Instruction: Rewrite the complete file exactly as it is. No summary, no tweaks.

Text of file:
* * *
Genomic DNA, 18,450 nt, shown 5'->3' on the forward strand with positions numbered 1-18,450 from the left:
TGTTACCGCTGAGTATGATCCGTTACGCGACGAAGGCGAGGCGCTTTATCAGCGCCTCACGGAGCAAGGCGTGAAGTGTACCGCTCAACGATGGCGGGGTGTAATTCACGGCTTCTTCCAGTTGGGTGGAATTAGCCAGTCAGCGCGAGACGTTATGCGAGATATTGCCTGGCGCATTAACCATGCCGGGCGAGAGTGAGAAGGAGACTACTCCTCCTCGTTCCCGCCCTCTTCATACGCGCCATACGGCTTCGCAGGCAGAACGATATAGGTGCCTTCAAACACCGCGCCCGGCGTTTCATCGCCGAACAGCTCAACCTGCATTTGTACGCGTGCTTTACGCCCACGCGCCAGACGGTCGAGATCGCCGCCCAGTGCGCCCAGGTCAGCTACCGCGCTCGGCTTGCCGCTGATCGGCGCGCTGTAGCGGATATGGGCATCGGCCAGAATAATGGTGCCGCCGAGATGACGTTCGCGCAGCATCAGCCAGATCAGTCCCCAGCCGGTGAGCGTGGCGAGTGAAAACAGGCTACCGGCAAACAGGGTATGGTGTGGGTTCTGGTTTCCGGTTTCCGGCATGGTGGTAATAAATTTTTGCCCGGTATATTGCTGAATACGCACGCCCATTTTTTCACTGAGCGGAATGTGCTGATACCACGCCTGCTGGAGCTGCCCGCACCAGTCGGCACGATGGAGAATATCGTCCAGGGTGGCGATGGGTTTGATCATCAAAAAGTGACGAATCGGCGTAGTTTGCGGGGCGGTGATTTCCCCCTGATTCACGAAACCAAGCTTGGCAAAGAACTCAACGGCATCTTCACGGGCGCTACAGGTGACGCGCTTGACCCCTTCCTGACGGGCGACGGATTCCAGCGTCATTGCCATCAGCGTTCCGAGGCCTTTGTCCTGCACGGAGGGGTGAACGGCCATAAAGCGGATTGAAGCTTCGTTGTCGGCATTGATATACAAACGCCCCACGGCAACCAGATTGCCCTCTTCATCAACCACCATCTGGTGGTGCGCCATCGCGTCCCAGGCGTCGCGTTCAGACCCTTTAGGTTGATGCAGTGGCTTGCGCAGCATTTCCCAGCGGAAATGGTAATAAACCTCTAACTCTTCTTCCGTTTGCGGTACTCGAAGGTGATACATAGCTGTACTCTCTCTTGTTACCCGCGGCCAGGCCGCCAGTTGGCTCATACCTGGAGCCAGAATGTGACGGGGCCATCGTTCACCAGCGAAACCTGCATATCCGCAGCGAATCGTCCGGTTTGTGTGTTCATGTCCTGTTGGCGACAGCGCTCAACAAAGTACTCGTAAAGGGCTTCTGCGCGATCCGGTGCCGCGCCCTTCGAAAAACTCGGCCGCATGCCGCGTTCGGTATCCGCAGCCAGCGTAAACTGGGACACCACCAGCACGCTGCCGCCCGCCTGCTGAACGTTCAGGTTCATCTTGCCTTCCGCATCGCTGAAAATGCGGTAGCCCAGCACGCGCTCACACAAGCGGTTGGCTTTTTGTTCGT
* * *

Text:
Genomic DNA, 18,450 nt, shown 5'->3' on the forward strand with positions numbered 1-18,450 from the left:
TGTTACCGCTGAGTATGATCCGTTACGCGACGAAGGCGAGGCGCTTTATCAGCGCCTCACGGAGCAAGGCGTGAAGTGTACCGCTCAACGATGGCGGGGTGTAATTCACGGCTTCTTCCAGTTGGGTGGAATTAGCCAGTCAGCGCGAGACGTTATGCGAGATATTGCCTGGCGCATTAACCATGCCGGGCGAGAGTGAGAAGGAGACTACTCCTCCTCGTTCCCGCCCTCTTCATACGCGCCATACGGCTTCGCAGGCAGAACGATATAGGTGCCTTCAAACACCGCGCCCGGCGTTTCATCGCCGAACAGCTCAACCTGCATTTGTACGCGTGCTTTACGCCCACGCGCCAGACGGTCGAGATCGCCGCCCAGTGCGCCCAGGTCAGCTACCGCGCTCGGCTTGCCGCTGATCGGCGCGCTGTAGCGGATATGGGCATCGGCCAGAATAATGGTGCCGCCGAGATGACGTTCGCGCAGCATCAGCCAGATCAGTCCCCAGCCGGTGAGCGTGGCGAGTGAAAACAGGCTACCGGCAAACAGGGTATGGTGTGGGTTCTGGTTTCCGGTTTCCGGCATGGTGGTAATAAATTTTTGCCCGGTATATTGCTGAATACGCACGCCCATTTTTTCACTGAGCGGAATGTGCTGATACCACGCCTGCTGGAGCTGCCCGCACCAGTCGGCACGATGGAGAATATCGTCCAGGGTGGCGATGGGTTTGATCATCAAAAAGTGACGAATCGGCGTAGTTTGCGGGGCGGTGATTTCCCCCTGATTCACGAAACCAAGCTTGGCAAAGAACTCAACGGCATCTTCACGGGCGCTACAGGTGACGCGCTTGACCCCTTCCTGACGGGCGACGGATTCCAGCGTCATTGCCATCAGCGTTCCGAGGCCTTTGTCCTGCACGGAGGGGTGAACGGCCATAAAGCGGATTGAAGCTTCGTTGTCGGCATTGATATACAAACGCCCCACGGCAACCAGATTGCCCTCTTCATCAACCACCATCTGGTGGTGCGCCATCGCGTCCCAGGCGTCGCGTTCAGACCCTTTAGGTTGATGCAGTGGCTTGCGCAGCATTTCCCAGCGGAAATGGTAATAAACCTCTAACTCTTCTTCCGTTTGCGGTACTCGAAGGTGATACATAGCTGTACTCTCTCTTGTTACCCGCGGCCAGGCCGCCAGTTGGCTCATACCTGGAGCCAGAATGTGACGGGGCCATCGTTCACCAGCGAAACCTGCATATCCGCAGCGAATCGTCCGGTTTGTGTGTTCATGTCCTGTTGGCGACAGCGCTCAACAAAGTACTCGTAAAGGGCTTCTGCGCGATCCGGTGCCGCGCCCTTCGAAAAACTCGGCCGCATGCCGCGTTCGGTATCCGCAGCCAGCGTAAACTGGGACACCACCAGCACGCTGCCGCCCGCCTGCTGAACGTTCAGGTTCATCTTGCCTTCCGCATCGCTGAAAATGCGGTAGCCCAGCACGCGCTCACACAAGCGGTTGGCTTTTTGTTCGT